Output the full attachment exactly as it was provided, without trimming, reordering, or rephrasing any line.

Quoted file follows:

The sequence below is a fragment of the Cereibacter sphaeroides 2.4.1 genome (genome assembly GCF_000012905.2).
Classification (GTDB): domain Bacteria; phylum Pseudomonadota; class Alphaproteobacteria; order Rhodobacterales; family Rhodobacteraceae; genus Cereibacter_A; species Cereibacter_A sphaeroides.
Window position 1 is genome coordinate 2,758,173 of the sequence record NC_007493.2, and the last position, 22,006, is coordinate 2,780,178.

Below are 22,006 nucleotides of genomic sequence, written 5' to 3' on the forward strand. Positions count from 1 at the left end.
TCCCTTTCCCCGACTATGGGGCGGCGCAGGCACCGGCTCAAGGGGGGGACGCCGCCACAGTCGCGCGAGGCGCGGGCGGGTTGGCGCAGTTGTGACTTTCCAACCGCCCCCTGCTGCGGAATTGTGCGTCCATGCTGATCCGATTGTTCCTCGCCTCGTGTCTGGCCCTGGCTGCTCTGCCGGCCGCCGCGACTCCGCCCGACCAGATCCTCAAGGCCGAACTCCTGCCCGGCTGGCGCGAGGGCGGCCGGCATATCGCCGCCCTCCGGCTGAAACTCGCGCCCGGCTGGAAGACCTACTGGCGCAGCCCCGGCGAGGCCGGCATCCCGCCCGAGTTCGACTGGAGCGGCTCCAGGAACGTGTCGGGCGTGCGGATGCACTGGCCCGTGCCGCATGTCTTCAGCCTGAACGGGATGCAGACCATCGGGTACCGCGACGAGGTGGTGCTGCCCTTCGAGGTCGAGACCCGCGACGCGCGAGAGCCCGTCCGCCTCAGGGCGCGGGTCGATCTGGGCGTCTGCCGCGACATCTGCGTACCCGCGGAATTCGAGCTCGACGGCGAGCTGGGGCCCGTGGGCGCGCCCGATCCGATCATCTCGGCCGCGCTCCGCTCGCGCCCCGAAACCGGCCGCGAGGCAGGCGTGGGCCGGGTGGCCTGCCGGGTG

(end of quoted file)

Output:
The sequence below is a fragment of the Cereibacter sphaeroides 2.4.1 genome (genome assembly GCF_000012905.2).
Classification (GTDB): domain Bacteria; phylum Pseudomonadota; class Alphaproteobacteria; order Rhodobacterales; family Rhodobacteraceae; genus Cereibacter_A; species Cereibacter_A sphaeroides.
Window position 1 is genome coordinate 2,758,173 of the sequence record NC_007493.2, and the last position, 22,006, is coordinate 2,780,178.

Below are 22,006 nucleotides of genomic sequence, written 5' to 3' on the forward strand. Positions count from 1 at the left end.
TCCCTTTCCCCGACTATGGGGCGGCGCAGGCACCGGCTCAAGGGGGGGACGCCGCCACAGTCGCGCGAGGCGCGGGCGGGTTGGCGCAGTTGTGACTTTCCAACCGCCCCCTGCTGCGGAATTGTGCGTCCATGCTGATCCGATTGTTCCTCGCCTCGTGTCTGGCCCTGGCTGCTCTGCCGGCCGCCGCGACTCCGCCCGACCAGATCCTCAAGGCCGAACTCCTGCCCGGCTGGCGCGAGGGCGGCCGGCATATCGCCGCCCTCCGGCTGAAACTCGCGCCCGGCTGGAAGACCTACTGGCGCAGCCCCGGCGAGGCCGGCATCCCGCCCGAGTTCGACTGGAGCGGCTCCAGGAACGTGTCGGGCGTGCGGATGCACTGGCCCGTGCCGCATGTCTTCAGCCTGAACGGGATGCAGACCATCGGGTACCGCGACGAGGTGGTGCTGCCCTTCGAGGTCGAGACCCGCGACGCGCGAGAGCCCGTCCGCCTCAGGGCGCGGGTCGATCTGGGCGTCTGCCGCGACATCTGCGTACCCGCGGAATTCGAGCTCGACGGCGAGCTGGGGCCCGTGGGCGCGCCCGATCCGATCATCTCGGCCGCGCTCCGCTCGCGCCCCGAAACCGGCCGCGAGGCAGGCGTGGGCCGGGTGGCCTGCCGGGTG